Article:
Film Review: 5 Flights Up (USA, 2015)

There’s a worrying future for those of us in Australia’s largest cities: unless you already own a house or two, the rest of us are not going to make it in the property ownership game.  So we stress and stew about the fact that although we’re going to have to work till we’re 70 years old to retire, we might spend a good chunk of that money paying for a million dollar home and probably living with debt our whole lives.  It feels like life is geared towards making ends meet, not making life worth living.  It makes us question what makes a house a home, and why these dreams are still so sought after.

So it was with great pleasure that Richard Loncraine’s film, 5 Flights Up, starring Morgan Freeman and Diane Keaton as husband and wife Alex and Ruth Carver, gives us access into a life where not only are the two main characters still so very much in love with each other after 40-odd years of marriage, they have built a life in and around their 2 storey flat, in the Brooklyn neighbourhood they are now so much a part of.  It is based on the novel Heroic Measures by Jill Ciment.

Ruth’s niece (Cynthia Nixon) advises her aunt that they should put their apartment up for sale, and see what kind of price they would get for it.  She uses real estate speak like “light is money” and “less is more”, and prepares the older couple for the real estate interest in the tiny apartment they have called home since they first got married.  But with the interest comes an experience that both Alex and Ruth are unprepared for, making them question what’s important to them.

The heart of the film centres on the themes of home, marriage, comfort and security, and they are cleverly explored in this film.  Alex (Morgan Freeman) is the old painter who uses the second bedroom of their flat as a studio.  He’s a bit taken aback by visitors to his home telling him that the room would look bigger once it’s cleared of “all the stuff”, but overall he is very pragmatic about the apartment showing.  He’s also, interestingly, extending this view to his age and outlook on life compared to the younger crowd of people traipsing through his home. “Maybe views are for younger people who still have things to look at”, he considers at one point in the film.  Alex is the person you kind of want to grow up to become – worldly, content with the life he’s made for himself and with an “I don’t give a damn” attitude to the chaos around him.

By comparison, Ruth (Diane Keaton) is the more sentimental one (as she often is in a lot of her recent films, although this time it works well).  She’s swept away in her niece Lily’s enthusiasm for the flat, but at the same time she’s also worried about their dog Dorothy, a sweet little side story that perfectly balances the craziness of the potential buyers against the realities of her home life.  She was and still is Alex’s muse, and in flashbacks to their earlier years, the young Alex (Korey Jackson) is smitten by young Ruth’s (played by Australian actress Claire van der Boom) confidence, and also very willing to do whatever it takes to make her happy.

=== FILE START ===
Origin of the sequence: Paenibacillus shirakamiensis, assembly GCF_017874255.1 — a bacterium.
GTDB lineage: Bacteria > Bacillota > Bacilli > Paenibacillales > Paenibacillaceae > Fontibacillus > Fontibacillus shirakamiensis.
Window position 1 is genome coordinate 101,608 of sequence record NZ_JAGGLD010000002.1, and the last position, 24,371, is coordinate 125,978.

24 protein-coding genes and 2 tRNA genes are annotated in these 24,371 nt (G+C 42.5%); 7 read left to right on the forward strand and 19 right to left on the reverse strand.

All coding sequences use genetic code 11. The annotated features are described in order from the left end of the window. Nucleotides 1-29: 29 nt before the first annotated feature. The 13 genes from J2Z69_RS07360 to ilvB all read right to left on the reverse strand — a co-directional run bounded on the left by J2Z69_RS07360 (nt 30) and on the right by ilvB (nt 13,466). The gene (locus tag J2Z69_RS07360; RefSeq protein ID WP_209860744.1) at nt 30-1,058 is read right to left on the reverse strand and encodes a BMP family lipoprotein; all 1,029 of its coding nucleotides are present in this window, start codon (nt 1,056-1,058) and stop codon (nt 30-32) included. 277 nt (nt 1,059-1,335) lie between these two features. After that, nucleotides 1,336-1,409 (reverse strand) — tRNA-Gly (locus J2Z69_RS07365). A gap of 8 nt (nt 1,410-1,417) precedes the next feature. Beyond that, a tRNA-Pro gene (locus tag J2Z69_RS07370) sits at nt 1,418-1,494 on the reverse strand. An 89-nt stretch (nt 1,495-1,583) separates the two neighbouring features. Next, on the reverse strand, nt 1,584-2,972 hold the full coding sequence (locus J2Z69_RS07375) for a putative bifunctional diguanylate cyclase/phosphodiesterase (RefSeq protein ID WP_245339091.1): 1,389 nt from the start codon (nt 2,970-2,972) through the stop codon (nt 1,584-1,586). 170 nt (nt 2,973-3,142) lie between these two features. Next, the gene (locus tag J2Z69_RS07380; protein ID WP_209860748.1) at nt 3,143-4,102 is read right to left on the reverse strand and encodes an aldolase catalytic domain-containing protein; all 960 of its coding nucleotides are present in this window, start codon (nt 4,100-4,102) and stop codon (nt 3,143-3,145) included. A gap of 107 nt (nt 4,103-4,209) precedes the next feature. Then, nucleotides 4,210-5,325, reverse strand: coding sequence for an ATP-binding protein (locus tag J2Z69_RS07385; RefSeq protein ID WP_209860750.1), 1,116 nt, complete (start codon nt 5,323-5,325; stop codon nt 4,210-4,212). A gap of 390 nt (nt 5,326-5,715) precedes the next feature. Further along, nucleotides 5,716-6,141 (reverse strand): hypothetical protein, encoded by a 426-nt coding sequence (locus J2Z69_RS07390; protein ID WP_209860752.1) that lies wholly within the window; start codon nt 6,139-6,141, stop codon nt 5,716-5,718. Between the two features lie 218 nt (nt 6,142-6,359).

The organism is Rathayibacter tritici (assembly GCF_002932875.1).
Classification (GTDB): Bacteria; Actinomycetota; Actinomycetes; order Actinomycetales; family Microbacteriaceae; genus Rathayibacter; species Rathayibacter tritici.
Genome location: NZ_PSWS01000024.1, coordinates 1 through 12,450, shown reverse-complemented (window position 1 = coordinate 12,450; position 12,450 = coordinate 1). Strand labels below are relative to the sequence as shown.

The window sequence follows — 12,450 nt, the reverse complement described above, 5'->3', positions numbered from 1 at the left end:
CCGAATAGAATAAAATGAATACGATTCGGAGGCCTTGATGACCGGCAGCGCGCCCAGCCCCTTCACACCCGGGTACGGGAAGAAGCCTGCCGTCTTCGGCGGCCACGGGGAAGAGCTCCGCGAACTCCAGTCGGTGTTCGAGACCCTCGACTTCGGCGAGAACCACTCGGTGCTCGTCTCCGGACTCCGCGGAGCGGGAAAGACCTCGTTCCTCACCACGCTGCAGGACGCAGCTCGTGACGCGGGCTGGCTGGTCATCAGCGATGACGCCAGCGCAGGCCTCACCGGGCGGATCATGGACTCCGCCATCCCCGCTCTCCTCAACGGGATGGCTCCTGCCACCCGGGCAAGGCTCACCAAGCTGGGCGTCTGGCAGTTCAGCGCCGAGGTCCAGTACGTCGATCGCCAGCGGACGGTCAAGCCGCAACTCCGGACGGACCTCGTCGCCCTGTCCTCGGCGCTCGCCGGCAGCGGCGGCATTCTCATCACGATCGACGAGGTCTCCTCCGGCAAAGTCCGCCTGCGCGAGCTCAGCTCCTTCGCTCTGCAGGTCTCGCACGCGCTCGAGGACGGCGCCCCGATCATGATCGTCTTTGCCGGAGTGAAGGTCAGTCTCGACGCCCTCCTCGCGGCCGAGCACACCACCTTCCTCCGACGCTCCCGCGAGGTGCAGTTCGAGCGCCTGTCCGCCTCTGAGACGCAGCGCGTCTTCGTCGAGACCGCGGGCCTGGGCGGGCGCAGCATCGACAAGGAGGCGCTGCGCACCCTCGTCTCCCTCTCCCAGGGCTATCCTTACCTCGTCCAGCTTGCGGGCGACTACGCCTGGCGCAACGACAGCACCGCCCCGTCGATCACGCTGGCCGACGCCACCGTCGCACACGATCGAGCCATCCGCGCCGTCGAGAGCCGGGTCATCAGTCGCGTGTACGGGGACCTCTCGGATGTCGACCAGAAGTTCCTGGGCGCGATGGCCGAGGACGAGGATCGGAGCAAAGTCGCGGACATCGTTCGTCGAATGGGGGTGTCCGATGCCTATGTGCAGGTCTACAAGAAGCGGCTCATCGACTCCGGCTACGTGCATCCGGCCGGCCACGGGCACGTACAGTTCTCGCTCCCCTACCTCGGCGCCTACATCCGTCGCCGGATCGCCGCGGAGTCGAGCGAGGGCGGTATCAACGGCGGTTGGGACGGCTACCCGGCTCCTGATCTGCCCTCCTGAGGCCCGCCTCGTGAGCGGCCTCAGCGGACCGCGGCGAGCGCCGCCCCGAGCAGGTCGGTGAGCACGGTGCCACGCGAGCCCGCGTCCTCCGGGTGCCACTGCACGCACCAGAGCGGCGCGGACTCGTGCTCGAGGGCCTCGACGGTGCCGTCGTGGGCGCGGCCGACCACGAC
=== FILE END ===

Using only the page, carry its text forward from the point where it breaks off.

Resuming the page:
It’s these little moments of familiar and comforting love between the young and old versions of the couple that give this film its warm creamy centre, and although some might find it a bit too sweet, others will revel in it.  To their credit, Korey Jackson and Claire van der Boom are able to play their characters like you are really watching the story unfold.  They’re in love in a time when inter-racial relationships were pretty much illegal and they’ve somehow, despite all odds, made it work.  Following this is credit to Freeman and Keaton who are great as the old married couple.  They’re lovely together, not in a schmaltzy kind of way, but in a way that people would want to be like when they’ve been with their partner for decades – completely devoted to each other.

Perhaps that’s why the scenes of the realtors and the buyers work so well, because they are (with a few exceptions), so horrible.  Note to anyone who spends their days or weekends looking at rental properties or auctions, don’t be the dicks that loudly proclaim, “I would gut that kitchen out so it looks less like a set from an 80s episode of Neighbours”.  The buyers in the film are entitled and rude – the perfect foil for Alex and Ruth’s calm and content unit.  Ruth’s niece Lily is also a bit annoying. She’s trying to be more important than she really is but Alex sees right through her.  Cynthia Nixon is great as Lily – in one scene, she receives an important phone call but can’t take it immediately, so she answers it with, “Please hold”, spends a couple of seconds explaining realtor-speak to her clients, then returns to the phone with, “Lily Portman, how can I help?”  Little moments like these highlight how important it is for Alex and Ruth to stay focused and to remember what they really want.

Overall, 5 Flights Up is a sweet film about the significance of home and what it means to people, and that a life is built not on investments or a real estate agent’s “sage” advice.  What you learn is that despite any amount of money someone might spend on property, it’s all worthless if there is no life to come home to.


5 Flights Up is in limited release nationally now.



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